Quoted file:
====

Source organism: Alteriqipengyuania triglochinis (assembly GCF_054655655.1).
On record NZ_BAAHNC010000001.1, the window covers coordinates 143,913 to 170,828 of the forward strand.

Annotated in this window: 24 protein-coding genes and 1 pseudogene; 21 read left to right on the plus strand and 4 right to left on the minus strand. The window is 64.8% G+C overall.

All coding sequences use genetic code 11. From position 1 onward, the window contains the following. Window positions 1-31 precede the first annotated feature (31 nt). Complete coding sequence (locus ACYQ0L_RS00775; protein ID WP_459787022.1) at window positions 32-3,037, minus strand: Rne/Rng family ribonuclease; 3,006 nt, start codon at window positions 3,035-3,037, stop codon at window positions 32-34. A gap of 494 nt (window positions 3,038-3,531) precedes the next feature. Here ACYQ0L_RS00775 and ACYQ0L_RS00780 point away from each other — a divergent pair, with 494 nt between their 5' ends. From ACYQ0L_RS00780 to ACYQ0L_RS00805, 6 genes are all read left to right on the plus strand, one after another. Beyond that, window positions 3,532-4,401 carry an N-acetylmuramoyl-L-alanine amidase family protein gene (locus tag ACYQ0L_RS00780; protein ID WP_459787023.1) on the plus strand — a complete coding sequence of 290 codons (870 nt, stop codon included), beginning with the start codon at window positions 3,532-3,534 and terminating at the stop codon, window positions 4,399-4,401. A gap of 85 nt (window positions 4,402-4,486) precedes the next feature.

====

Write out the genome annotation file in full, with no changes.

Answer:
Source organism: Alteriqipengyuania triglochinis (assembly GCF_054655655.1).
On record NZ_BAAHNC010000001.1, the window covers coordinates 143,913 to 170,828 of the forward strand.

Annotated in this window: 24 protein-coding genes and 1 pseudogene; 21 read left to right on the plus strand and 4 right to left on the minus strand. The window is 64.8% G+C overall.

All coding sequences use genetic code 11. From position 1 onward, the window contains the following. Window positions 1-31 precede the first annotated feature (31 nt). Complete coding sequence (locus ACYQ0L_RS00775; protein ID WP_459787022.1) at window positions 32-3,037, minus strand: Rne/Rng family ribonuclease; 3,006 nt, start codon at window positions 3,035-3,037, stop codon at window positions 32-34. A gap of 494 nt (window positions 3,038-3,531) precedes the next feature. Here ACYQ0L_RS00775 and ACYQ0L_RS00780 point away from each other — a divergent pair, with 494 nt between their 5' ends. From ACYQ0L_RS00780 to ACYQ0L_RS00805, 6 genes are all read left to right on the plus strand, one after another. Beyond that, window positions 3,532-4,401 carry an N-acetylmuramoyl-L-alanine amidase family protein gene (locus tag ACYQ0L_RS00780; protein ID WP_459787023.1) on the plus strand — a complete coding sequence of 290 codons (870 nt, stop codon included), beginning with the start codon at window positions 3,532-3,534 and terminating at the stop codon, window positions 4,399-4,401. A gap of 85 nt (window positions 4,402-4,486) precedes the next feature.